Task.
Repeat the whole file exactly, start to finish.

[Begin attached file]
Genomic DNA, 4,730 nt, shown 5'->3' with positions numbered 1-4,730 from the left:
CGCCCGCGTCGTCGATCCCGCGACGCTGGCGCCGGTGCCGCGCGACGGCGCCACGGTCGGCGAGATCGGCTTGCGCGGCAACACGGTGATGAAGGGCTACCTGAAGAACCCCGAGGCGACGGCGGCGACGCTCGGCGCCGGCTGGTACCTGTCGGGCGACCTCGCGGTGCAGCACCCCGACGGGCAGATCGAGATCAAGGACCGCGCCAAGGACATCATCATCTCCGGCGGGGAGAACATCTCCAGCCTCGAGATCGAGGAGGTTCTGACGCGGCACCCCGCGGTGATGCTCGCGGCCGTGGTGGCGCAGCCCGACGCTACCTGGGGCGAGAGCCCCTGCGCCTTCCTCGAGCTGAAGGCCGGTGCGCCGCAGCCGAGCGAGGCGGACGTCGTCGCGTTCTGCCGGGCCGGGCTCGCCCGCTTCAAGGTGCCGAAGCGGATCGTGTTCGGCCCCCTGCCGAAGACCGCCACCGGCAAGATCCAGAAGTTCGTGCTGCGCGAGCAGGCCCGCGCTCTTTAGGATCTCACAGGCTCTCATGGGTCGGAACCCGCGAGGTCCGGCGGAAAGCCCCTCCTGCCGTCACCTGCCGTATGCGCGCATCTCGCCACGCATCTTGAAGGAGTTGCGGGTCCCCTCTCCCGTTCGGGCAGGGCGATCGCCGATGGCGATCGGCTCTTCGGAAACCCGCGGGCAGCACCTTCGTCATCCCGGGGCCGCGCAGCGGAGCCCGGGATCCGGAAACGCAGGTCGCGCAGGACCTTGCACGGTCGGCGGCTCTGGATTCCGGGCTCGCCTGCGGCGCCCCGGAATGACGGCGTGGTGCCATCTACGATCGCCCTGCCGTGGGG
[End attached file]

Genomic DNA, 4,730 nt, shown 5'->3' with positions numbered 1-4,730 from the left:
CGCCCGCGTCGTCGATCCCGCGACGCTGGCGCCGGTGCCGCGCGACGGCGCCACGGTCGGCGAGATCGGCTTGCGCGGCAACACGGTGATGAAGGGCTACCTGAAGAACCCCGAGGCGACGGCGGCGACGCTCGGCGCCGGCTGGTACCTGTCGGGCGACCTCGCGGTGCAGCACCCCGACGGGCAGATCGAGATCAAGGACCGCGCCAAGGACATCATCATCTCCGGCGGGGAGAACATCTCCAGCCTCGAGATCGAGGAGGTTCTGACGCGGCACCCCGCGGTGATGCTCGCGGCCGTGGTGGCGCAGCCCGACGCTACCTGGGGCGAGAGCCCCTGCGCCTTCCTCGAGCTGAAGGCCGGTGCGCCGCAGCCGAGCGAGGCGGACGTCGTCGCGTTCTGCCGGGCCGGGCTCGCCCGCTTCAAGGTGCCGAAGCGGATCGTGTTCGGCCCCCTGCCGAAGACCGCCACCGGCAAGATCCAGAAGTTCGTGCTGCGCGAGCAGGCCCGCGCTCTTTAGGATCTCACAGGCTCTCATGGGTCGGAACCCGCGAGGTCCGGCGGAAAGCCCCTCCTGCCGTCACCTGCCGTATGCGCGCATCTCGCCACGCATCTTGAAGGAGTTGCGGGTCCCCTCTCCCGTTCGGGCAGGGCGATCGCCGATGGCGATCGGCTCTTCGGAAACCCGCGGGCAGCACCTTCGTCATCCCGGGGCCGCGCAGCGGAGCCCGGGATCCGGAAACGCAGGTCGCGCAGGACCTTGCACGGTCGGCGGCTCTGGATTCCGGGCTCGCCTGCGGCGCCCCGGAATGACGGCGTGGTGCCATCTACGATCGCCCTGCCGTGGGG